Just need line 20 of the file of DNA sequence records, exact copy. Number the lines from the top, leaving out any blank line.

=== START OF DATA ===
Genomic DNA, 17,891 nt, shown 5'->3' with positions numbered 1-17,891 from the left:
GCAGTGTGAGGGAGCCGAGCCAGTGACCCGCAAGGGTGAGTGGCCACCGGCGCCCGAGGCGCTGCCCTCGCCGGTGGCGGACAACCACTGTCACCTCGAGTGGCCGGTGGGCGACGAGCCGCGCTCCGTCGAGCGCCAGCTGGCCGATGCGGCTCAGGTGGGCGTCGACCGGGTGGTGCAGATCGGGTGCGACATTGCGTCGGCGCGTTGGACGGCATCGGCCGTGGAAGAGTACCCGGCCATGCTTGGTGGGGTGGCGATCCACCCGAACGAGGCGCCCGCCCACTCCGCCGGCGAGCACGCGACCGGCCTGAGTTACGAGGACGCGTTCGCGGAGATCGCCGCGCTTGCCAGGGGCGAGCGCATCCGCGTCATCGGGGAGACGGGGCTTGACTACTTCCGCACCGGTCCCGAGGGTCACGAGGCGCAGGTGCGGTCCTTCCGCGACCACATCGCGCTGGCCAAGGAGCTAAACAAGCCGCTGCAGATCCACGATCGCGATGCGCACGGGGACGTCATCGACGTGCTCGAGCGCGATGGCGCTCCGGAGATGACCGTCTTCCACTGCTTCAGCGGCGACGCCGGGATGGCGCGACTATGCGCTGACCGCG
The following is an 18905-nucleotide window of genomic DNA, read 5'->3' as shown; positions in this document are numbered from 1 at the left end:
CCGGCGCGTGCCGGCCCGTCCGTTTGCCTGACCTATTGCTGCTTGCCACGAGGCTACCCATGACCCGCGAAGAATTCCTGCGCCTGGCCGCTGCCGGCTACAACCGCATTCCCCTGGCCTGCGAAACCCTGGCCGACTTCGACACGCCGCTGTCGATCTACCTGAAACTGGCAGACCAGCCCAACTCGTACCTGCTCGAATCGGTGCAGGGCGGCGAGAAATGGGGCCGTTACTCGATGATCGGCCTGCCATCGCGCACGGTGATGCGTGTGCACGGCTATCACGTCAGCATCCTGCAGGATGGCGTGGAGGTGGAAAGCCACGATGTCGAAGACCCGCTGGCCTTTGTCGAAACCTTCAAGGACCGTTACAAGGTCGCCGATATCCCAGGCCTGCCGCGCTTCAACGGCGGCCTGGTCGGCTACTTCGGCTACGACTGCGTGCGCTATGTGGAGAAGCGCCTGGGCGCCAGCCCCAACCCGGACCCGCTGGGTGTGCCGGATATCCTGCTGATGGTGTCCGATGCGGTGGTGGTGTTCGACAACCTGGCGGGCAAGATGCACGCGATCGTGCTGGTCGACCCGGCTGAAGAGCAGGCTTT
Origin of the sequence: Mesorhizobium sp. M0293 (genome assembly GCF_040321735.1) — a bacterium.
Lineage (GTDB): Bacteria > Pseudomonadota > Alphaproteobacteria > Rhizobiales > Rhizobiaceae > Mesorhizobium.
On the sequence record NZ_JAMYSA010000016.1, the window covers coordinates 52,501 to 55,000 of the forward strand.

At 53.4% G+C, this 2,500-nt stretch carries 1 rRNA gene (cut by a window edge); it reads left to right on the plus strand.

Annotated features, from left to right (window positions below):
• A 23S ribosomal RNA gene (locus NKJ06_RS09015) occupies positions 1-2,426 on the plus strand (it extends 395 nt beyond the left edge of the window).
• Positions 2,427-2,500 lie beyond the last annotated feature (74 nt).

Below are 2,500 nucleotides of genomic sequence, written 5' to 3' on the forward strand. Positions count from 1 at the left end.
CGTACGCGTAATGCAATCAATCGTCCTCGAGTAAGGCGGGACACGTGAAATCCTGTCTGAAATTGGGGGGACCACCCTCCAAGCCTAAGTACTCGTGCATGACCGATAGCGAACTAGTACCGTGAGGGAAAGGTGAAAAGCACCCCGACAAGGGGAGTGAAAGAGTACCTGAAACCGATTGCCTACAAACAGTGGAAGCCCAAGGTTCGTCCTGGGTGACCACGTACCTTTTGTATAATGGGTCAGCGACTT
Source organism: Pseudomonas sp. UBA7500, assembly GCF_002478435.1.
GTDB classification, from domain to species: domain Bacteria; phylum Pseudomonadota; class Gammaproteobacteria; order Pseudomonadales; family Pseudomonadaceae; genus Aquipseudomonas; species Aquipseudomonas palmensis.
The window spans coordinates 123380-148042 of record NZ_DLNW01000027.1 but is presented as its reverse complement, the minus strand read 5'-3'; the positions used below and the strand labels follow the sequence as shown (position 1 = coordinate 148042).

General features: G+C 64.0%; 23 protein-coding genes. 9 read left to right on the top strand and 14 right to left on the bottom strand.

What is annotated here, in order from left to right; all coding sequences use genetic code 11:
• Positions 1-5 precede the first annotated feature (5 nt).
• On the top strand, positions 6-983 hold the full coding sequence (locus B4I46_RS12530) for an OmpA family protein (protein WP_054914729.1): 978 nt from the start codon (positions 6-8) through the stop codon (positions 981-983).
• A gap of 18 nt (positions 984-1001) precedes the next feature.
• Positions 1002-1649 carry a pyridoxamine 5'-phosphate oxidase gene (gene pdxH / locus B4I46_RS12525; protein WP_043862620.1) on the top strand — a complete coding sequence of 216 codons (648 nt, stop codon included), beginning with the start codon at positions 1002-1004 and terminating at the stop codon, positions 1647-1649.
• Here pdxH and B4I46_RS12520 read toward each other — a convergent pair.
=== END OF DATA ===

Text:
• On the top strand, positions 6-983 hold the full coding sequence (locus B4I46_RS12530) for an OmpA family protein (protein WP_054914729.1): 978 nt from the start codon (positions 6-8) through the stop codon (positions 981-983).